Exchanging vows is not a Jewish tradition. The Sheva Brachot, or seven blessings, are recited either by the rabbi or a guest. Following the reading, the couple drinks a second cup of wine. The groom then smashes a wine glass. The smashing of the glass recalls the destruction of the Beit HaMikdash, the Temple in Jerusalem. In Jewish society no celebration or social occasion (simcha) is deemed complete without thinking of the ancient shrine, its sanctity, and its key role in the lives of the people. As the devout Jewish individuals are about to build a new home, it is mandatory to recall the tragic destruction of the Temple. Usually greeted by a chorus of mazel tovs and joyous singing, the couple is escorted to a private room for the yihud, a short period of time for them to be alone together. The yihud does not call for the consummation of the marriage. Instead it is a chance for the couple to enjoy some privacy as they begin a new life together. Later they join the celebratory dinner—the first in a chain of six. Traditionally the newlywed couple is feted for seven days.
Each night a lavish dinner is held in the couple’s honor, often hosted by a relative or close friend.

At the time of a person’s death, whoever is present at the place he or she dies is not supposed to leave the room. This is done in order to pay last respects to the departed soul. The eyes and mouth of the deceased are shut, and a sheet is drawn over the deceased’s face. His or her feet are arranged so that they point toward the doorway. Until the time of burial the deceased is never left alone.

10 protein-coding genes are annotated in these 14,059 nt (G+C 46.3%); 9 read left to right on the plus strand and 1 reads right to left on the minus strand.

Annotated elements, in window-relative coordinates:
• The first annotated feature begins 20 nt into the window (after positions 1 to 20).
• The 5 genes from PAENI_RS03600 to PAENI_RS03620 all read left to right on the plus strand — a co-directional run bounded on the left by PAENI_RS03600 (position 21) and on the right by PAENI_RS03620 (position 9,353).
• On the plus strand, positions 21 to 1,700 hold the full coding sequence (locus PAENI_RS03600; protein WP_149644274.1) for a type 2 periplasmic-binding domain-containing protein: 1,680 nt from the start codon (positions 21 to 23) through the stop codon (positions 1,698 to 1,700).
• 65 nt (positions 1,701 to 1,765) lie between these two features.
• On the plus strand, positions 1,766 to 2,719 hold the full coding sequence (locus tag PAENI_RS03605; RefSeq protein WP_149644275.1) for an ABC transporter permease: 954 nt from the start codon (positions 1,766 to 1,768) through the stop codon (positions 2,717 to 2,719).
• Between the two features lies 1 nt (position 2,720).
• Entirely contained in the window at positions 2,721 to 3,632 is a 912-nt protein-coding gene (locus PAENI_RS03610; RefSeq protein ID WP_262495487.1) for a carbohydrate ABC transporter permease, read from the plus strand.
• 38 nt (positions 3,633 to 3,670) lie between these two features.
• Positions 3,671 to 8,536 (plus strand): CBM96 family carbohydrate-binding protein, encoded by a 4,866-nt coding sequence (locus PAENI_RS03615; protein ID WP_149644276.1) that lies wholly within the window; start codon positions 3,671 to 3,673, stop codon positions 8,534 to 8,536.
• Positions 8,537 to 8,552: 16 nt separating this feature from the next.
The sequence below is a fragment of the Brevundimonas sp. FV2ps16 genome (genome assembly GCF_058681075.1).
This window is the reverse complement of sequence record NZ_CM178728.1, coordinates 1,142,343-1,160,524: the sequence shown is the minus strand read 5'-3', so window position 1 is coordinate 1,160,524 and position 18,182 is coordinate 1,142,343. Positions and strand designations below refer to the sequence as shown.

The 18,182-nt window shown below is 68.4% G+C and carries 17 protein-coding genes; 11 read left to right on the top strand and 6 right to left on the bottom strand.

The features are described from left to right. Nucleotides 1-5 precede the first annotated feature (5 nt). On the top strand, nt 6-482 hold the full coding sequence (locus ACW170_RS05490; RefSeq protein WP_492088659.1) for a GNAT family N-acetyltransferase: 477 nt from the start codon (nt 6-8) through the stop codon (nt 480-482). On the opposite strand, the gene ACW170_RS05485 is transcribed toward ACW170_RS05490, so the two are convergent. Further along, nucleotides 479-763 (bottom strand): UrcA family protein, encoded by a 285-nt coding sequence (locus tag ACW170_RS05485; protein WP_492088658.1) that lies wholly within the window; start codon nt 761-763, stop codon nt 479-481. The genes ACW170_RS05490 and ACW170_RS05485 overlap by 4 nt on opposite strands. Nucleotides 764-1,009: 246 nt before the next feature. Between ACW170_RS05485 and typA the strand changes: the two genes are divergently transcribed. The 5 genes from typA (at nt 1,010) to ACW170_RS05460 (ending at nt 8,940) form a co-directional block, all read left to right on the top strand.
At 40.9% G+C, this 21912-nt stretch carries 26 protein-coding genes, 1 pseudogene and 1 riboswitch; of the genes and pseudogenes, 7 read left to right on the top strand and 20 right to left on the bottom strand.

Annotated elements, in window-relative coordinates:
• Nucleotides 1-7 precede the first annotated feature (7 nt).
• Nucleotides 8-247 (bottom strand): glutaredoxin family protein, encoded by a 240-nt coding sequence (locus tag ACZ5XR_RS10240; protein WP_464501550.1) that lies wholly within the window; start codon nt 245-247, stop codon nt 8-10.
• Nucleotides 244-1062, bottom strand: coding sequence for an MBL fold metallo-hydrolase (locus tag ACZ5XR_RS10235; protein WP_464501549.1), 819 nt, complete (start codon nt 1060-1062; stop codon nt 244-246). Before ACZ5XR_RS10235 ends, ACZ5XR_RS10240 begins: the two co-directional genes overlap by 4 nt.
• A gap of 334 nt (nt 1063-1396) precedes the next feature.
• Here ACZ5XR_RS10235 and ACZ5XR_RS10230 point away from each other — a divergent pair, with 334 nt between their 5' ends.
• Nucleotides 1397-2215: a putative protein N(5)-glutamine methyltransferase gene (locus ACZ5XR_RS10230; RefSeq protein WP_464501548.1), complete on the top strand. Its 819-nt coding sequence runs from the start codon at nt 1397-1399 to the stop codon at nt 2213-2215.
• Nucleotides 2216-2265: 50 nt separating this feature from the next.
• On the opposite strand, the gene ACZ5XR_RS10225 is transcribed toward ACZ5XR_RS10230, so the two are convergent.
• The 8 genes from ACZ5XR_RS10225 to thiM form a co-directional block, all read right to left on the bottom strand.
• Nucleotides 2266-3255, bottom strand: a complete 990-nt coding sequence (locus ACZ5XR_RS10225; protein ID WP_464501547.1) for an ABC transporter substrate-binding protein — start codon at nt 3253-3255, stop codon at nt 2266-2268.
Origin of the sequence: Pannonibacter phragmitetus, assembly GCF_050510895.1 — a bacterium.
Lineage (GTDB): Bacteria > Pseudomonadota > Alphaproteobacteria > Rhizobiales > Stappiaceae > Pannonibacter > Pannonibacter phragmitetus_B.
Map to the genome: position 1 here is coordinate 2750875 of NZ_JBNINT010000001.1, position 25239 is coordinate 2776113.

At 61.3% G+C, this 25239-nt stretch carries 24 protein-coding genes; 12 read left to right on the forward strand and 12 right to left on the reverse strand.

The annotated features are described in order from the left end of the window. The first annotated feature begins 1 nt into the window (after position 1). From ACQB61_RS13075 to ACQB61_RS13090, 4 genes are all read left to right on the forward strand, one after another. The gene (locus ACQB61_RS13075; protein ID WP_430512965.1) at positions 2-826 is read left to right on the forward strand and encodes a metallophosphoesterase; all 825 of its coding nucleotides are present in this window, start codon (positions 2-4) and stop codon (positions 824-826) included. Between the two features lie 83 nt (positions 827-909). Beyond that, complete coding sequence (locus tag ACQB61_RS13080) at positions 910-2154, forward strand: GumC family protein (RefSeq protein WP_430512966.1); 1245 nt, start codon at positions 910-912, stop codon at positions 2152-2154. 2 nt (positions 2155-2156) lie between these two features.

However immediate members of the family should not be present while the body is prepared for burial.
As part of the preparation the deceased is draped in a shroud. For rich and poor alike this is a simple white garment that is without pockets. He or she is then wrapped in a prayer shawl with one of the fringes cut off to symbolize the loss and mourning period. Devout Israelis do not use caskets at all; the body is put into the ground in the prayer shawl.
Since the deceased’s soul has already returned to God, it is considered proper to “return” the body as well. The deceased must therefore be buried in the earth; cremation and embalming are forbidden.
There should be a natural decomposition of the body. The burial should be done as soon as possible.
The pallbearers are usually family members and close friends, and they are the first ones to shovel the dust into the grave. A prayer called the “Kaddish” is recited for the deceased at this time. All those present at the funeral must wash their hands afterward as a cleansing process.
There are three situations in which mourners may rend their garments: upon hearing of the death, at the funeral chapel, or at the cemetery. The mourner’s act of rending his or her garment is a mark of separation. It also provides psychological relief. The garment is torn for a mother, father, son, daughter, brother, sister, or spouse.
There are five stages of mourning in Judaism: 1. between death and burial 2. the first three days following burial 3. a seven-day mourning period following burial called shivah 4. thirty days after burial, or shloshim 5. the twelve-month period The mourning period for all relatives ends with shloshim (30 days after burial). Mourning from day 31 to the end of the 12 month is to be observed only by children for their parents. Leaving the house of mourning is allowed only for a limited period of time. All mirrors in the house are covered. One reason for this is that a mourner should not improve his or her appearance during this time.
Mourners sit on low stools. Leather shoes are prohibited (because leather shoes were a symbol of wealth and comfort in ancient times). Greetings in any form by mourners and visitors are prohibited.
Wearing new clothes and enjoying carnal pleasures are also forbidden. The Sabbath bathing and washing of clothes is prohibited. Dirt may be removed locally with soap and water. Haircuts, shaving, and clipping of nails are prohibited.